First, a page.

The Runaways decide it’s time for a change of scenery, so they hop from LA to NYC. But after their run-ins with adult superheroes, they could use a hand staying off of everyone’s radar. Who better to ask for a favor than the Kingpin? Posing as agents of the Pride, they make their request, and he agrees—for a price. They have to steal something for one of his clients; suffice it to say, this goes poorly, and they wind up in the early 1900s. As it turns out, the secret superhero and supervillain communities of last century’s New York are just as rife with drama and infighting as today’s.
Taking over the series from its original creators is a tall order, and Whedon’s success in doing so is mixed. On the one hand, he writes the kids’ individual voices well, especially Nico’s and Molly’s. But on the other hand, the relationships between them suffer from a meanness in some cases, especially where Xavin is involved: the antagonism between Chase and Xavin feels transphobic, and Karolina and Xavin’s relationship feels suddenly more dysfunctional than in previous arcs. And while Whedon does bring some interesting ideas to the table, an overly complex story with a dozen or so new characters chokes those ideas and keeps them from ever really growing. Even when he takes time to focus on the treatment of young women in the early 1900s, those ideas feel underdeveloped, and consequently fridgey. Plus, early joking by characters on the team about She-Hulk’s appearance and how fake her breasts look makes it hard to take comments on treating women like objects seriously.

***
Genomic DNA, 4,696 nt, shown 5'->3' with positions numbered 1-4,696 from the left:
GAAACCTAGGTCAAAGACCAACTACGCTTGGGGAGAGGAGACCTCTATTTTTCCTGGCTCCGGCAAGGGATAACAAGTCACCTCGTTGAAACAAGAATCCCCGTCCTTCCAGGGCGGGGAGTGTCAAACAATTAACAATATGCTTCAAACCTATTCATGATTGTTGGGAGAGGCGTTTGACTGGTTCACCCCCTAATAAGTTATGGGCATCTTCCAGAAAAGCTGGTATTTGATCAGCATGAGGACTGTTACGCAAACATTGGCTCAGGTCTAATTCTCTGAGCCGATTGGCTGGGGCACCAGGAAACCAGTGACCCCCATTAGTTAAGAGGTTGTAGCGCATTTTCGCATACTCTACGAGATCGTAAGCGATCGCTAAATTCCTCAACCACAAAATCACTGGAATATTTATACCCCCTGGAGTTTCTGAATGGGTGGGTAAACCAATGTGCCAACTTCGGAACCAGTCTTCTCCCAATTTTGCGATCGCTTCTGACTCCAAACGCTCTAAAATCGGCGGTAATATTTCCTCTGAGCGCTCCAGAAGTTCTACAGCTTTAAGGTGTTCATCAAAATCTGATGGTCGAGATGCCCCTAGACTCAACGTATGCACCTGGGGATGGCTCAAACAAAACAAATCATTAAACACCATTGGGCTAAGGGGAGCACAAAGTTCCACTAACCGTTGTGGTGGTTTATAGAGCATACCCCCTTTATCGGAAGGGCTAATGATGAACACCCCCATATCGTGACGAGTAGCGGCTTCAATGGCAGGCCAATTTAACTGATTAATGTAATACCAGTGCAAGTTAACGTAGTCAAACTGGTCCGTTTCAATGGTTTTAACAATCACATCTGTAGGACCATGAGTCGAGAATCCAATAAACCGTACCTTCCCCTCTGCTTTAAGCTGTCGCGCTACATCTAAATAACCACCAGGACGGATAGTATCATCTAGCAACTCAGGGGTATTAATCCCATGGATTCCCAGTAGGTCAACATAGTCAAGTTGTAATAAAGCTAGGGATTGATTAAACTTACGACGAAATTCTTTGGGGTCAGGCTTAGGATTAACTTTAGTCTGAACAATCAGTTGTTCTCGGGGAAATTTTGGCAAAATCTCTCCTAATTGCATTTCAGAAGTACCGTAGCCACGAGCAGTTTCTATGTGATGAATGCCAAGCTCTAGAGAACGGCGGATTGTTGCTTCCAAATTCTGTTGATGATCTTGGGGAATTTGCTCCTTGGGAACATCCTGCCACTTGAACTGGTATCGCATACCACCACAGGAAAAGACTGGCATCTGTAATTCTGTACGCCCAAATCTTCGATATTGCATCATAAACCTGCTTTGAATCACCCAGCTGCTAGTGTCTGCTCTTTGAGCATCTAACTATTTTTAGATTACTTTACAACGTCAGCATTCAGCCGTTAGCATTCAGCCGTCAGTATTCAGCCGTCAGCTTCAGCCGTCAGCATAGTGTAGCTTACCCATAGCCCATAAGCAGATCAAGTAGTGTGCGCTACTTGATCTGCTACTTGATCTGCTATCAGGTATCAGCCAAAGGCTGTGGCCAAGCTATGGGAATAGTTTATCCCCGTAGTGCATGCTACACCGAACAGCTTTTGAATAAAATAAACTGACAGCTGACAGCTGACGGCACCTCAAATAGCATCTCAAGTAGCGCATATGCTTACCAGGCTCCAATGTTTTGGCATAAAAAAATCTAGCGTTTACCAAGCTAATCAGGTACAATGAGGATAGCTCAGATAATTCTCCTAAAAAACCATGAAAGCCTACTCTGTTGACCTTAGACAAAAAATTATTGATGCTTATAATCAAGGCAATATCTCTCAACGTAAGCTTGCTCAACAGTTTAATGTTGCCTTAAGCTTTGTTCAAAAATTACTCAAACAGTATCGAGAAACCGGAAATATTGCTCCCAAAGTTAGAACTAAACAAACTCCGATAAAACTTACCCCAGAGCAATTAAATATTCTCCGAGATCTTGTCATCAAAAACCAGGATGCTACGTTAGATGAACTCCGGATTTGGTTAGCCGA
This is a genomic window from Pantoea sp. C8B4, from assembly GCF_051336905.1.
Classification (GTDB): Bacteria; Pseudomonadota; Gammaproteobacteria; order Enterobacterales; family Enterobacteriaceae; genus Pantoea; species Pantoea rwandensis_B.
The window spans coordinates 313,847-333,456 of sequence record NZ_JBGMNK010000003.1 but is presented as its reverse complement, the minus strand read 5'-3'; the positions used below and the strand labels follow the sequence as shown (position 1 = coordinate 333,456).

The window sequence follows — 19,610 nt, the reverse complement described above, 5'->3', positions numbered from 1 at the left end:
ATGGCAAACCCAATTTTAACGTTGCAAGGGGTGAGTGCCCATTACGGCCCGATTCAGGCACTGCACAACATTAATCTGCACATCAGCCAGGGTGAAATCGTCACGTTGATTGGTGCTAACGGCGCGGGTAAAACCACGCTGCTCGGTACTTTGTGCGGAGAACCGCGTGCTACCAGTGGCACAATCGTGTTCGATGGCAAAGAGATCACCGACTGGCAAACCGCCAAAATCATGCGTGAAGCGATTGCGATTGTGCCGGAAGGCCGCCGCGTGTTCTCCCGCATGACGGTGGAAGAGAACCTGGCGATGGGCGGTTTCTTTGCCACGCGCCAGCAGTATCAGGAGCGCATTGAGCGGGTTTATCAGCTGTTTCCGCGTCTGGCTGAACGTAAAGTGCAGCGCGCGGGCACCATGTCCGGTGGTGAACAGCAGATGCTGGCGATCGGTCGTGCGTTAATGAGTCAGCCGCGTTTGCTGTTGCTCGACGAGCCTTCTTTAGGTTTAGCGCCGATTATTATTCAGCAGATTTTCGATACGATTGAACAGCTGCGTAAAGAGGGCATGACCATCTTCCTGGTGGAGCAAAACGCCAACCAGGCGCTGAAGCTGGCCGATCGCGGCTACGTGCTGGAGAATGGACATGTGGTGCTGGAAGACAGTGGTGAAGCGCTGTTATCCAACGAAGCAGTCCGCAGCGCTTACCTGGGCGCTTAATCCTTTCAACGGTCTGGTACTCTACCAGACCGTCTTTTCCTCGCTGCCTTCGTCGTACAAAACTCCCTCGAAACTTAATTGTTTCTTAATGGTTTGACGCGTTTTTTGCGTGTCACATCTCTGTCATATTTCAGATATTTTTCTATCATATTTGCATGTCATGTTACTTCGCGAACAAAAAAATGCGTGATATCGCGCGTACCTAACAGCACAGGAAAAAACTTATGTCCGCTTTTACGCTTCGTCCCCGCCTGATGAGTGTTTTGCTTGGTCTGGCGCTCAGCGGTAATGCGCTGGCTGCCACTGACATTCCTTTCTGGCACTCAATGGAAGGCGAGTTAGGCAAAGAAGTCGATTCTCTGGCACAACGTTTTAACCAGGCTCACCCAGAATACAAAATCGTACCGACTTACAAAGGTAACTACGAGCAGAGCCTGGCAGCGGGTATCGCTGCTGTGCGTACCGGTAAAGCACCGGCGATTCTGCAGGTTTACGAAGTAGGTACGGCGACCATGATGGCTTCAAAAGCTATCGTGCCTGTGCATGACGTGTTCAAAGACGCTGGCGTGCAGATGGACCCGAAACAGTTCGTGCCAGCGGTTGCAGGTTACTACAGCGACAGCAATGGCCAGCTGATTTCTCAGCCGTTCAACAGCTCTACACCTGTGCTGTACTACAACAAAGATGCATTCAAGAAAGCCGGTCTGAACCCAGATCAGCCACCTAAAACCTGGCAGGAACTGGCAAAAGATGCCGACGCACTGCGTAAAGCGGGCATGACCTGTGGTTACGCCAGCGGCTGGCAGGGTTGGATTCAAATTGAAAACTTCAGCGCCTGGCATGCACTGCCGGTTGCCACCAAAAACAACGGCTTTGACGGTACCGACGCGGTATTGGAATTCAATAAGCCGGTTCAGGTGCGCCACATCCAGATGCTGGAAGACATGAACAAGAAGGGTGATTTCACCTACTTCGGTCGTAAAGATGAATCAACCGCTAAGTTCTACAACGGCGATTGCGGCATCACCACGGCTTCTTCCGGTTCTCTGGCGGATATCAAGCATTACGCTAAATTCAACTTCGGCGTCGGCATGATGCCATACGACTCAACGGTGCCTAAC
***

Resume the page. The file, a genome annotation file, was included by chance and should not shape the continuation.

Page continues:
More successful is Ryan, Ketcham, Strain, and company’s art. While similar enough to Alphona’s and Miyazawa’s styles to not be distracting, bustling scenes in historical New York and beautifully detailed period garb give the new members of the team a chance to make their mark. Some of the book’s visual consistency is also due to Strain’s continued work as the title’s colorist.
If you’ve been reading Runaways and want a clear answer about whether or not you should stick with it beyond the creative team change, I have bad news for you: there isn’t one. If you’ve been reading it for the characters individually, you’ll be fine as long as your enjoyment doesn’t hang on Xavin. If what you liked about the preceding issues was their focus on relationship over plot, then you’ll have a harder time with this arc. Complication and contrivance drive the story, and Whedon gets in his own way in the process. “Dead End Kids” is far from all bad, but it isn’t essential Runaways reading.
Runaways, Vol. 8: Dead End Kids (#25-30)
Runaways: The Complete Collection, Vol. 3 (#19-30, Civil War: Young Avengers & Runaways #1-4, Secret Invasion: Runaways/Young Avengers #1-3)
Writer: Joss Whedon | Penciller: Michael Ryan | Inkers: Rick Ketcham with Jay Leisten, Andrew Hennessy, Victor Olazaba, and Roland Paris | Colorist: Christina Strain | Letterers: VC’s Randy Gentile, Joe Caramagna, Cory Petit | Covers: Jo Chen | Assistant Editor: Daniel Ketchum | Editor: Nick Lowe